The House of Representatives yesterday approved the FY 2014 Energy and Water Appropriations bill (H.R. 2642) by a vote of 227-198. All but 8 Democrats voted against the bill.
One of the less noticed but most significant features of the bill is that it cuts the Obama Administration nuclear weapons budget request by $193 million – despite complaints from other Republicans that the Administration has not provided enough funds for the nuclear enterprise.
Below is a list of amendments that were debated related to the National Nuclear Security Administration (NNSA).
-Quigley (D-IL) and Polis (D-CO) amendment to eliminate the $23.7 million added by the House Appropriations Committee above the budget request for the B61 life extension program. The amendment failed by a vote of 196-227. 30 Republicans voted for the amendment. Combined with the Senate Appropriations Committee’s decision to reduce the budget request for the refurbishment plan by 30%, the House vote spells big trouble for the program.
-Polis (D-CO) amendment to eliminate the $13 million added by the House Appropriations Committee above the budget request for the W76 life extension program. The amendment failed by a vote of 182-243. 18 Republicans voted for the amendment.
-Heck (R-NV) amendment to transfer $16 million from the Global Threat Reduction Initiative to a project within Weapons Activities to build a security perimeter around the Nevada National Security Site. The amendment failed by a vote of 86-338. When compared to the vote on the Quigley B61 amendment, the resounding defeat of the Heck amendment demonstrates that there is stronger support in the House for cutting nuclear weapons programs than reducing core nonproliferation programs.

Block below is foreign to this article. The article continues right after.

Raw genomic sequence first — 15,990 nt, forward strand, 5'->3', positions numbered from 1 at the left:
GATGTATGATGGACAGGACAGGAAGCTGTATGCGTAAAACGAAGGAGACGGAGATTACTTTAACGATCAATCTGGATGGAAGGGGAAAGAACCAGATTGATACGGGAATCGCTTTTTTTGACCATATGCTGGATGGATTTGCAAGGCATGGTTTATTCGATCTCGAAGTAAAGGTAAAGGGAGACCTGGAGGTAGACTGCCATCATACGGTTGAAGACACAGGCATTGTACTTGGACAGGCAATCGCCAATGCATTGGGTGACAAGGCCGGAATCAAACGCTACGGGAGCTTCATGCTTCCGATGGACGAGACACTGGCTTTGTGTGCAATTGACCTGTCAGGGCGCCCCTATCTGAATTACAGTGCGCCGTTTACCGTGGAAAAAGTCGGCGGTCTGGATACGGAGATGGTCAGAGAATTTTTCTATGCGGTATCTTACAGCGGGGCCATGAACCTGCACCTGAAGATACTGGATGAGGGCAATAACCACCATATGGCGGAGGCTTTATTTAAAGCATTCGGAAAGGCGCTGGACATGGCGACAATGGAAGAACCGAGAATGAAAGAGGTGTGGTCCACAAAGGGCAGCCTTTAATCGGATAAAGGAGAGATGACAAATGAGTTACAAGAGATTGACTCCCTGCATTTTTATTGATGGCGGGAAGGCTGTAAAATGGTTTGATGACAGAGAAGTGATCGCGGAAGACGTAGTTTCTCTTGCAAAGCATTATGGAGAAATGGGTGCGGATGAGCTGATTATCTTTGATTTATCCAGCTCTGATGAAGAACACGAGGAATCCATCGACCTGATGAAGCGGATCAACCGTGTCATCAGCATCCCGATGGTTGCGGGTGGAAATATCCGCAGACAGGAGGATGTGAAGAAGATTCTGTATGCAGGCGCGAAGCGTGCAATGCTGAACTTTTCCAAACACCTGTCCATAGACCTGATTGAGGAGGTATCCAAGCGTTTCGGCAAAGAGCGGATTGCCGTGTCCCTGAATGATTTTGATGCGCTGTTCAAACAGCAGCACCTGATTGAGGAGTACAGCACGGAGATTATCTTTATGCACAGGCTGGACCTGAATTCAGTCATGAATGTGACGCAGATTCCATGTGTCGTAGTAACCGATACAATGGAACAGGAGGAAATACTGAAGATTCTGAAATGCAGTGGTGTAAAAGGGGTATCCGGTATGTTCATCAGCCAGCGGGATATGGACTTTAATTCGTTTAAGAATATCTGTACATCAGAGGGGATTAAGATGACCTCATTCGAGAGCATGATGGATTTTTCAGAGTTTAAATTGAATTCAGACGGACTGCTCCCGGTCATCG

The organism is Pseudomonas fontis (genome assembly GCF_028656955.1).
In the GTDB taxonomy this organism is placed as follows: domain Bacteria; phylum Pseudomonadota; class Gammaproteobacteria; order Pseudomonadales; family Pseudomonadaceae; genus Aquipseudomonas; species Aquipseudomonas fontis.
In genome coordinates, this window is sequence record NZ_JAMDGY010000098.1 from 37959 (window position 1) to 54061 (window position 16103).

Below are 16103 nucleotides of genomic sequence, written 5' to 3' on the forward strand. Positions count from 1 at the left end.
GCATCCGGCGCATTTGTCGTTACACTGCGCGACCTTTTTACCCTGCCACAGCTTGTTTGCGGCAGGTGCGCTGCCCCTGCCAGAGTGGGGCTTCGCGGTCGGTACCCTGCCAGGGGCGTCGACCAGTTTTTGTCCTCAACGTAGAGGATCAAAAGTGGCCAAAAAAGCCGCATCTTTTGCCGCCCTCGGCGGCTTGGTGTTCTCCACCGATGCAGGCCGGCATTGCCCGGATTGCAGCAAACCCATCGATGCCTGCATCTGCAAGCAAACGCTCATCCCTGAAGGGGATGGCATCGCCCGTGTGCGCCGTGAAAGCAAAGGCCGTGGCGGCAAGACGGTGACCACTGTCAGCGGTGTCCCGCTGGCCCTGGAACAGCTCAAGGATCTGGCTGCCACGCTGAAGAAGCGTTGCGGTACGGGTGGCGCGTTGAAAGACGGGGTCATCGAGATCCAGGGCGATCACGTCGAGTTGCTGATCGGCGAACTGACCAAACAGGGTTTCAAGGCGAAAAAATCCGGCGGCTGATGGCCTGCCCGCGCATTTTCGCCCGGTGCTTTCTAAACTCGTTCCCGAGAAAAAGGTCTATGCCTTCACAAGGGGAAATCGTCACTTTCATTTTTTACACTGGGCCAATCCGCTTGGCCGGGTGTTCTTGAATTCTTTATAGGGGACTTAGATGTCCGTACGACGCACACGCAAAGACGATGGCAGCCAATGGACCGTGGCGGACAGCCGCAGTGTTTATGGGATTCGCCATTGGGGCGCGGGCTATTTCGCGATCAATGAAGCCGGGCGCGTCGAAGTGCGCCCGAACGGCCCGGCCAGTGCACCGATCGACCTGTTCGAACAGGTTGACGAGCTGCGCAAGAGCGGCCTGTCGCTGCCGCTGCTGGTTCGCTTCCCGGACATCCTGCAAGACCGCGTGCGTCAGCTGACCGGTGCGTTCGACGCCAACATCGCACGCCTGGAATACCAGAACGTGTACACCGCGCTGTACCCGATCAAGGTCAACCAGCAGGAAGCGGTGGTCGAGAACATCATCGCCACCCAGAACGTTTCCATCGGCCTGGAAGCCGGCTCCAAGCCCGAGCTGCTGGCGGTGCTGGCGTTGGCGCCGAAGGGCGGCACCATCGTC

-Turner (R-OH) amendment to ensure that none of the funds appropriated by the bill may be used to reduce the US nuclear arsenal outside the auspices of a formal treaty. The amendment passed by a voice vote.
Energy and Water Appropriations Subcommittee Ranking Member March Kaptur (D-OH) noted that the Turner amendment is unnecessary because there are no funds in the bill that are allocated for nuclear weapons reductions below New START levels. She also stated that the amendment is constitutionally questionable since it “impinges on the President’s ability to set US nuclear weapons policy and usurps the President’s ability to retire, dismantle, or eliminate non-deployed nuclear weapons.” In addition, the amendment would eliminate options that previous Presidents have used to set US nuclear force levels. Previous Presidents, especially Republican Presidents, have adjusted the size of the nuclear arsenal both with – and without – formal treaties or executive agreements.
-Garamendi (D-CA) amendment to reduce funding for the Mixed Oxide (MOX) fuel program by $1 million and direct NNSA to instead use the funds for an independent report to analyze potential cost-effective alternatives for plutonium disposition and a study examining whether there are other potential uses for the MOX facilities that have already been built. The amendment failed by a voice vote.
Reps Garamendi and Blumenauer (D-OR) had prepared an amendment to transfer $30 million from the MOX program to the Global Threat Reduction Initiative, but in the end were unable to offer the amendment.
Democrats also offered a number of amendments that used weapons activities as a bill payer to increase funding for department of energy science and research programs, but none of these amendments were successful.
For the third year in a row, the dog that didn’t bark was a Republican amendment to increase funding for NNSA’s nuclear weapons activities account or a program within it. As has been the case since FY 2011, the House Appropriations Committee reduced the administration’s budget request for nuclear weapons programs, this time by $193 million below the FY 2014 budget request. While many Republican Members of Congress blame the Obama administration for not making good on its nuclear spending commitments, the reality is that House Republican appropriators continue to reduce the NNSA nuclear weapons budget below the administration’s request.